Your body produces varied substances including chemicals, some of which are ejected from the body as waste. Uric acid is one of the chemical substances that your body creates by breaking down purines, which you obtain through eating some foods and drinks such as peas, beans, liver, beer and wine, amongst other foods and drinks. As your system breaks down purines contained in these foods, the resultant uric acid dissolves in the blood and is channeled to your kidneys, from where it is eliminated from your body as urine. It may occur that your body produces too much uric acid or does not eliminate a substantial amount of that which it produces. The retained uric acid is bound to crystallize and be deposited in your joints, causing gout.
The common joints that gout affects are the knee, toe and finger joints. Gout can occur alone (primary gout) or along with other or another health condition (secondary gout). This is usually the case with chronic gout, which occurs as gout arthritis. Crystallization of uric acid in your body tissues also leads to kidney disease and kidney stones. Once affected, you are bound to experience varied symptoms, with the main one being joint inflammation. You are likely to have painful inflamed joints that are tender, reddish and warm to touch. The pain and inflammation increases at night probably because of reduced temperatures. You may also experience some internal pain if your kidneys are also affected.
Causes of Gout
You can develop gout because of varied reasons, some of which include:
- Poor lifestyle – Consumption of alcohol, red meat, seafood and fructose-sweetened drinks all contribute to the occurrence of gout.
- Heredity – You are most likely to develop gout if one or both of your parents have or were diagnosed with the same.
- Health condition – Medical conditions such as obesity, hypertension and psoriasis amongst others increase your risk of developing gout.
- Medications – Chemotherapy, diuretics, anti-hypertensive and aspirin medications amongst others have been linked to the occurrence of gout.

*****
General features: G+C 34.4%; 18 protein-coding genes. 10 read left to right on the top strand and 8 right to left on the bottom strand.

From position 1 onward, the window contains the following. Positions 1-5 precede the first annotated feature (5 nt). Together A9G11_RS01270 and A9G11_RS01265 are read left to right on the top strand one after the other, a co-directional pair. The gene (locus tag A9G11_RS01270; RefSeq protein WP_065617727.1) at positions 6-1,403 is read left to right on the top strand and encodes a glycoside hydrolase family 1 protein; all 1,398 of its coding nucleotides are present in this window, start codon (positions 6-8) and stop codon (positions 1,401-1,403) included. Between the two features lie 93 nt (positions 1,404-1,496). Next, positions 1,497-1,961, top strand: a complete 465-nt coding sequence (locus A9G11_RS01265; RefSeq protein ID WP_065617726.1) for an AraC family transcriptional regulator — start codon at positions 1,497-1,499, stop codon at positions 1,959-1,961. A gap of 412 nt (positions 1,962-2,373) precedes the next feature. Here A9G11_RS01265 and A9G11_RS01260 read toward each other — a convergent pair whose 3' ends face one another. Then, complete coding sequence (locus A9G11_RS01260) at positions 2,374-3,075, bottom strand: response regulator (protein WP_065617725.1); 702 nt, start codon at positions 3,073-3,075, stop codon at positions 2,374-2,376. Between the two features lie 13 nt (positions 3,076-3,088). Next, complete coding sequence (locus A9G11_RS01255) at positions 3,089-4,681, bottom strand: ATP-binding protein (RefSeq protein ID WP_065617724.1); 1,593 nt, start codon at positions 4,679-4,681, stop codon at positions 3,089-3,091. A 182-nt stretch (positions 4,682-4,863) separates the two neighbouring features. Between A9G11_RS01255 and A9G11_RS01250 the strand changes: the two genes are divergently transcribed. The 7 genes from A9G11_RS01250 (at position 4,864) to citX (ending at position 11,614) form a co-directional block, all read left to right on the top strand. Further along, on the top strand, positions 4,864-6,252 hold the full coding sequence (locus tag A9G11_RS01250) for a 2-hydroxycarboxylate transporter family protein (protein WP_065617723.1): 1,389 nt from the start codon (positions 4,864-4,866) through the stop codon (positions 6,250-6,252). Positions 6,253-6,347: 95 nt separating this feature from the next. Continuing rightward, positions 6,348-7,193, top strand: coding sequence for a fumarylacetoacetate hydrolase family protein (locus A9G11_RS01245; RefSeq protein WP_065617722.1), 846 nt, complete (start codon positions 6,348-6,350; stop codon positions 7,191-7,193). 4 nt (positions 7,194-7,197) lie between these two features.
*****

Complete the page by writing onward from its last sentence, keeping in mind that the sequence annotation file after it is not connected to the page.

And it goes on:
Diagnosis of Gout
Various tests are available for diagnosing gout. Such include:
- Joint aspiration – This is a procedure in which a needle is inserted into an infected joint so that fluid for testing is obtained. Microscopic examination is likely to reveal uric acid crystals.
- Blood tests – Your doctor can recommend various blood tests to determine your uric levels and for kidney function test.
- Radiography – Your doctor may recommend X-rays for the assessment of joint damage just in case you have suffered what may be suspected to be episodes of gout arthritis.
Treatment of Gout
Treating gout involves the use of varied medications. Your doctor is likely to prescribe painkillers for pain, anti-inflammatory medications to take care of joint inflammation and the rest for prevention of further gout attacks. Treatment medications include non-steroid anti-inflammatory medications such as indomethacin and ibuprofen, Corticosteroids such as prednisone amongst others. Your doctor will only recommend gout surgery after confirming serious damage to affected joint(s).
Gout is a serious disease that can interrupt your overall health and ability to undertake regular activities effectively. It is only important that you take necessary measures to prevent its occurrence. This you can do by controlling your cholesterol levels, lower your weight if you are obese, ensure that your body is properly hydrated, avoid drinking and in case you need to, be moderate, avoid fructose-sweetened sweets and above all, restrict to using prescription drugs instead of self medication.